HURDAL, Norway — Colombian and FARC rebel negotiators announced they will meet in Cuba in mid-November to start substantive peace talks where they will seek to bring an end to almost half a century of bloody conflict, according to a joint declaration issued in Norway on Thursday.
The talks, which opened in Norway this week, are the latest in a long history of attempts to resolve the war which has left tens of thousands dead and millions displaced from their homes since the establishment of the Revolutionary Armed Forces of Colombia, or FARC, in 1964.
Colombian President Juan Manuel Santos is betting that a decade of U.S.-backed blows against the FARC has battered the group to the point where it will seriously seek to end the war after so many attempts have ended in shambles.
"The peace process will be successful if it's serious, realistic and efficient," chief Colombian negotiator Humberto de la Calle said in Hurdal, Norway. The negotiations move to Cuba on Nov. 15.
"The process that starts today is different from the past," he said.
In a carefully stage-managed event, Norwegian organizers were able to avoid what had became a symbol of the failure of the last attempt at peace in 1999 — an empty chair. Back then, a red-faced President Andres Pastrana sat next to the empty chair of FARC founder Manuel Marulanda, who failed to turn up.
The two sides on Thursday appeared jointly at a table separated by representatives of Cuba and Norway. It was the first time they have met publicly in a decade.
Rebel and government negotiators filed into a hotel conference room together in Norway, but did not talk or shake hands. The last peace talks were held in a tent deep inside Colombia's jungles.
Peace with the FARC will by no means end violence in Colombia as drug trafficking and criminal gangs — many born out of the demobilization of right-wing paramilitary groups — will continue to operate across the nation.
Although ten years of strikes against the FARC — which has funded its war by kidnapping, extortion and drugs — have cut their ranks by more than half and put their leadership on the run, defeating the rebels with military means alone has proved difficult, leaving a negotiated deal as the best alternative.
"We've come to look for peace with social justice in Colombia," Ivan Marquez, head of the FARC delegation and member of the group's ruling seven-member secretariat, said.
But in the first sign of discord, Marquez slammed foreign oil and mining interests in Colombia, while de la Calle said that foreign investment would not be considered during talks.
In a tone reminiscent of previous FARC statements, Marquez criticized international mining companies and rich Colombians for buying up land at the expense of the rural poor, accusing by name the sons of former President Alvaro Uribe.
Uribe, credited for the U.S.-backed offensive that weakened the FARC, has been among the most vocal critics of the peace process, arguing that Santos has sold out in a bid for a place in the history books at the expense of security in Colombia.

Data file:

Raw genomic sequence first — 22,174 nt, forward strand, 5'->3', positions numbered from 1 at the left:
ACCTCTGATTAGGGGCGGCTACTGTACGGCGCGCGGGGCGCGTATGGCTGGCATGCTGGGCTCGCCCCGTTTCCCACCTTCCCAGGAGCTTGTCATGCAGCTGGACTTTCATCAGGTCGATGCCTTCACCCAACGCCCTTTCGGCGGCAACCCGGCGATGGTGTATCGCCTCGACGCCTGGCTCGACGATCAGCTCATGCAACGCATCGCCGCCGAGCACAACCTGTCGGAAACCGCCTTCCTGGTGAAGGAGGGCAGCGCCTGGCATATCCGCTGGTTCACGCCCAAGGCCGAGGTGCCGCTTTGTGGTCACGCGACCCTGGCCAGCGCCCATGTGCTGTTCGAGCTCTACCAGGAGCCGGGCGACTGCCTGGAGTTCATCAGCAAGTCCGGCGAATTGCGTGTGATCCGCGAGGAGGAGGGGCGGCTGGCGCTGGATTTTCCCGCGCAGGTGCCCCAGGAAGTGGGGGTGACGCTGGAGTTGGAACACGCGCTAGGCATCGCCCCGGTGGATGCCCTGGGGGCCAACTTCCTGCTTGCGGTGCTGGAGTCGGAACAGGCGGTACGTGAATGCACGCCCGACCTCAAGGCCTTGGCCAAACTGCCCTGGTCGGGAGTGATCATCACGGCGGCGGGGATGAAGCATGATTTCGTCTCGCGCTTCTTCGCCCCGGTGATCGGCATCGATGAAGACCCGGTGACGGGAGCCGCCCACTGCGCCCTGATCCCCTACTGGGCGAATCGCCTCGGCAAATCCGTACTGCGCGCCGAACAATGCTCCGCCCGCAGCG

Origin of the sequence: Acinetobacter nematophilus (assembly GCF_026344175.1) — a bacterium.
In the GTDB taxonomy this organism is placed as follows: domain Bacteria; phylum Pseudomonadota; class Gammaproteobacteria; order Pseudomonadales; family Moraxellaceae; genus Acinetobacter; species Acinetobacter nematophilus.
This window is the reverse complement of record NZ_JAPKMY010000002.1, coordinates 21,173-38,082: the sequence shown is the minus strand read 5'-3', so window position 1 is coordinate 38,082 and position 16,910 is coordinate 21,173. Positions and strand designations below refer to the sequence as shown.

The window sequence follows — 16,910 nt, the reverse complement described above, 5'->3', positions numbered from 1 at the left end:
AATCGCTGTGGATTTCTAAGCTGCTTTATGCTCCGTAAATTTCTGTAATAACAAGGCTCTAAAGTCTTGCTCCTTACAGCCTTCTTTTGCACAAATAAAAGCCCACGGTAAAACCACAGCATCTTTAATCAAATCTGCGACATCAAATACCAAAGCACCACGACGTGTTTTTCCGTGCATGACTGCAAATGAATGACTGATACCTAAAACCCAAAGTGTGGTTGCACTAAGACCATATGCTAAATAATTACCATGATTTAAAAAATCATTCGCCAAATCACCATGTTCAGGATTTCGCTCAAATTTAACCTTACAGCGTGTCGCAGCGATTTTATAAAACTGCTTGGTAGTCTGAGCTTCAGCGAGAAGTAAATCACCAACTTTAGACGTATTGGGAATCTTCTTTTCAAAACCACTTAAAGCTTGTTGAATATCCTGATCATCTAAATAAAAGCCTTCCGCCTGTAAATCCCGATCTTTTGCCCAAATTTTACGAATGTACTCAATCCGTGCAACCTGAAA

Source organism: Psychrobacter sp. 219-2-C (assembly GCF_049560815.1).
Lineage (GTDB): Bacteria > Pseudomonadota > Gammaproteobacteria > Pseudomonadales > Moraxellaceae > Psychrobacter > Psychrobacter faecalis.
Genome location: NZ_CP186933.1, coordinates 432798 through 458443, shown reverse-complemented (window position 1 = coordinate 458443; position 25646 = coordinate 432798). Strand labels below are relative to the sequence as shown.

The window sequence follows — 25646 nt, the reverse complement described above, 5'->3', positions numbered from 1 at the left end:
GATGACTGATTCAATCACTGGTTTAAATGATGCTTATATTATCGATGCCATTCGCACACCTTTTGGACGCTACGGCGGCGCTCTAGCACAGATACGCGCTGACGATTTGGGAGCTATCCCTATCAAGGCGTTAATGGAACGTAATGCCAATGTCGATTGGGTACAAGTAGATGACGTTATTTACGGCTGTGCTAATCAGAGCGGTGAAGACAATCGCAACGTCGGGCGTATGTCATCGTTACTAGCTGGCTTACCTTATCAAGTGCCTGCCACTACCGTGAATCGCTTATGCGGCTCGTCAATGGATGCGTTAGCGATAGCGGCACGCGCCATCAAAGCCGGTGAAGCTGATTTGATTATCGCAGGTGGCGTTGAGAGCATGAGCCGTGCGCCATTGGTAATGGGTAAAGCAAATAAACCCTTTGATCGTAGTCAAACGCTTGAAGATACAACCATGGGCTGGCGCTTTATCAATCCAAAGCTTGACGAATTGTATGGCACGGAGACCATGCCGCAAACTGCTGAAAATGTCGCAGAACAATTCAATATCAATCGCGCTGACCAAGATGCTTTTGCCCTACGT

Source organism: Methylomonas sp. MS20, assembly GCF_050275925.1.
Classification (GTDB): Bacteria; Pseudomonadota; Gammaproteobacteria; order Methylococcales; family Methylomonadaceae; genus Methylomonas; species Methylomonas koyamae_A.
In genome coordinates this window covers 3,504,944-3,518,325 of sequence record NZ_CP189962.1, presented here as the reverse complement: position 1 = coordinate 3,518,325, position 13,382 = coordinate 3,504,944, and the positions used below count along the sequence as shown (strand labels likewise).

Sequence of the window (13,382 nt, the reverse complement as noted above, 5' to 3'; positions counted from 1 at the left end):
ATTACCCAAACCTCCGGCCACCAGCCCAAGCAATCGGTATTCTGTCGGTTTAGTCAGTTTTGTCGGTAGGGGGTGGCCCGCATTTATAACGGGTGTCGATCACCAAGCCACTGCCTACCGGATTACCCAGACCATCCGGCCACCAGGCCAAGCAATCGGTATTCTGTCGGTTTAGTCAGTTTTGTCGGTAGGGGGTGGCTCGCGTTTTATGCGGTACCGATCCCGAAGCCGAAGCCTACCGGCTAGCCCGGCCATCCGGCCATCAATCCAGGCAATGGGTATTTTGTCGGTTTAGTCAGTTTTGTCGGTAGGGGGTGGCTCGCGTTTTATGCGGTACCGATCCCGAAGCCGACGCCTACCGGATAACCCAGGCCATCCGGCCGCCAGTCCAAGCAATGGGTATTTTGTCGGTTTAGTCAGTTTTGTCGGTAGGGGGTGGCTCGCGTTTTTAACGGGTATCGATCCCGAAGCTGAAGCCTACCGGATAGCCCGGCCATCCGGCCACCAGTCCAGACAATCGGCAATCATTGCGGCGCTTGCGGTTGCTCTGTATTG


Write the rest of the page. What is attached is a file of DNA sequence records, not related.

Latin America's fourth-largest oil producer has seen a boom in oil and mining investment over the past decade as improved security attracted an influx of dollars with Santos' government calling the sector a "locomotive" for growth.
The bearded and bespectacled Marquez, wearing a dark suit and white shirt, lashed out specifically at Cerrejon, Drummond, BHP Billiton, and AngloGold Ashanti Ltd
"The energy and mining locomotive is like a demon of social-environmental destruction that if the people do not stop it, in less than a decade it will convert Colombia into an unviable country," Marquez said.
Foreign direct investment this year is expected to reach approximately $17 billion, a record, and well above the $2 billion it attracted in 2002. Back then, the FARC was at its strongest and able to launch attacks on the capital, Bogota.
The two sides held separate press conferences after the joint declaration.
"The economic model and foreign direct investment are not in discussion," de la Calle said.
In Colombia's capital, dozens of family members of FARC kidnap victims gathered in a main government square, wearing black T-shirts with colour photos of their fathers, mothers, sons and daughters who are being held by the guerrillas.
"We want to know the truth. We want them to give us back our family members," Amaparo Bustos, whose 71-year-old father is being held by rebels, said in an appeal on local television. "Alive or dead, we want to know the truth."
Even though the FARC pledged in February to stop kidnapping for ransom, hundreds of Colombians remain missing and the group has stepped up its attacks on economic infrastructure like oil and mining facilities.
"The outlook for the peace talks is positive," said Todd Howland, head of the U.N. human rights office in Colombia.
"But there will be many challenges that will require a great deal of creativity from both sides relating to human rights, the victims of the conflict, and how to deal with the past and how to integrate a force that has been fighting for the 50 years," he said.
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